Link here to the book on Amazon.

Greener

There will always be an endless list of all kinds of problems for a business to solve and it’s how people come together to solve the problems which accelerates the execution of viable solutions and positive changes.

Some problems will be easier to solve than others, there will be a multitude of lengthy conversations about how to solve certain problems and there will be various opinions on the value of the problem to solve, but it’s important to respect the person responsible (and accountable) for solving the particular problem and rather than moan about things not being solved / done how you’d expect, then use influence, positivity and collaboration instead to see how things could look from a different perspective, because ultimately everyone’s heading for the same goal and would be passionate to solve problems in the most effective way.

It’s also not easy to ignore a process which you seem to have various problems with especially when it’s not a priority to solve for the person who’s responsibility it is making you feel frustrated, but you could try rewiring your brain to obsess about problems which are within your remit to solve or contribute to solving instead and when asked by senior management “what improvements do you think we can make outside of your remit?” then you’re totally within your right to give an honest answer along with what you’ve tried to do to help.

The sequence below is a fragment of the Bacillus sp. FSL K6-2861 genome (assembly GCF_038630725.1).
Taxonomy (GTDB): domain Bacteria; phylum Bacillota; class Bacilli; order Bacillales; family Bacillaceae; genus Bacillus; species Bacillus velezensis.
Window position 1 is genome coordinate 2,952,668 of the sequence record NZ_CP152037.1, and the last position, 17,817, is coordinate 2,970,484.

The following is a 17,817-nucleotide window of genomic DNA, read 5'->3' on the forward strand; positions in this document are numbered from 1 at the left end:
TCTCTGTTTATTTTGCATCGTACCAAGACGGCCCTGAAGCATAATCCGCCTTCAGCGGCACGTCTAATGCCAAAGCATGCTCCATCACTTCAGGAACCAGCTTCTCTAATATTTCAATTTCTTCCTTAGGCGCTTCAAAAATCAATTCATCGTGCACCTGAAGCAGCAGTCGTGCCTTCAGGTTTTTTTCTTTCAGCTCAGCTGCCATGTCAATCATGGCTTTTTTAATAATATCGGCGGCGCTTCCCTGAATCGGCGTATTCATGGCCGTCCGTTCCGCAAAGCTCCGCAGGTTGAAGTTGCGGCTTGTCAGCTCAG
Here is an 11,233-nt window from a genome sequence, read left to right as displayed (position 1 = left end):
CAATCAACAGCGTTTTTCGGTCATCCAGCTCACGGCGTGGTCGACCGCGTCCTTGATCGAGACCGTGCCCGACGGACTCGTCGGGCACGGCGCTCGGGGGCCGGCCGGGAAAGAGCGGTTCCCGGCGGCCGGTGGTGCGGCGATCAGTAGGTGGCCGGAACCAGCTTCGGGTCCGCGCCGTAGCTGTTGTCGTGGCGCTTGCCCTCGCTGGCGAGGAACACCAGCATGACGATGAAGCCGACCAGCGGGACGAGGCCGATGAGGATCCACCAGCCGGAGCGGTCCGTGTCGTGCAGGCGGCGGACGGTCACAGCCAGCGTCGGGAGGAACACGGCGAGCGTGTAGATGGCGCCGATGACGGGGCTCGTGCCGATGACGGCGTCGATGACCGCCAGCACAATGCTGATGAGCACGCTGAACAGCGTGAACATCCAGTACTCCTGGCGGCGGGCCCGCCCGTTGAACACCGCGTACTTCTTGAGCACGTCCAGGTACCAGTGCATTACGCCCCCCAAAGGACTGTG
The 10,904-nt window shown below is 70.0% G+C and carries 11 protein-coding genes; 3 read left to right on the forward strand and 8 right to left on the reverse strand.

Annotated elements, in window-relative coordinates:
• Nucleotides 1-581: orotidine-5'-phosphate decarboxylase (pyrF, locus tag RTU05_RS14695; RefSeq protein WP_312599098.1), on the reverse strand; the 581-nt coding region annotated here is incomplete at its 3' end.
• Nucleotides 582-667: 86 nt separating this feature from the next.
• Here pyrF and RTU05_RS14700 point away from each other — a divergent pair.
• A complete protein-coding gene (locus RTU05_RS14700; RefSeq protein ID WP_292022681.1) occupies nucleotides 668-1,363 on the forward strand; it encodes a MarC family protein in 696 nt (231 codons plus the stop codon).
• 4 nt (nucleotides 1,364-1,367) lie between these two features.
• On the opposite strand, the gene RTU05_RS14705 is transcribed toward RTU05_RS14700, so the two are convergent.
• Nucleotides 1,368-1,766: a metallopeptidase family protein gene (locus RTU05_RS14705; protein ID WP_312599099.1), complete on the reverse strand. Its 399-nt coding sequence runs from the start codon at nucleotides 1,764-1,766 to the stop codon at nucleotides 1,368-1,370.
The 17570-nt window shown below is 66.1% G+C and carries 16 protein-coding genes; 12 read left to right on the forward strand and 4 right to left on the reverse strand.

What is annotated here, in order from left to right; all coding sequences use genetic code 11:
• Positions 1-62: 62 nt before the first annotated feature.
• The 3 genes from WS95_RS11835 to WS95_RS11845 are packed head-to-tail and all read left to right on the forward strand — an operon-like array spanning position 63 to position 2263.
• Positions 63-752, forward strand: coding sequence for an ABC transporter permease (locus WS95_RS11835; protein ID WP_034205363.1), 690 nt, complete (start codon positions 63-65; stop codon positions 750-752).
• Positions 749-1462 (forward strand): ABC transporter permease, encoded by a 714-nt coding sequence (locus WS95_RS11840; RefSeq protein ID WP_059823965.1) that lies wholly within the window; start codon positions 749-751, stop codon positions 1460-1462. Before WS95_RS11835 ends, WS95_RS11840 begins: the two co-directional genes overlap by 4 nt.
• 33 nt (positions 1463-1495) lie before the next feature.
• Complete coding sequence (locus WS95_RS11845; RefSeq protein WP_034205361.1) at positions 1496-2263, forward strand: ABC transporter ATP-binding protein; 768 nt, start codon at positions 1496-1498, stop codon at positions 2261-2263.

Before you jump ship because you think the grass is greener, have you thought about:

  1. Collaborating on the solution with the person directly whose responsibility it is to solve the problem in a positive way – you never know, the person who’s responsibility it is to handle the process with the particular problem at hand could do with your observations or opinion on how to overcome the problems they’re facing
  2. Obsessing about solving problems which you’re responsible for and reviewing whether you’re fulfilling all of your R&R, as not solving your own problems could have a direct impact on other areas trying to solve their own problems
  3. Discussing openly with your line manager about how they think you could help contribute to solving the problem
  4. Is it a valuable problem to solve relative to other problems across the business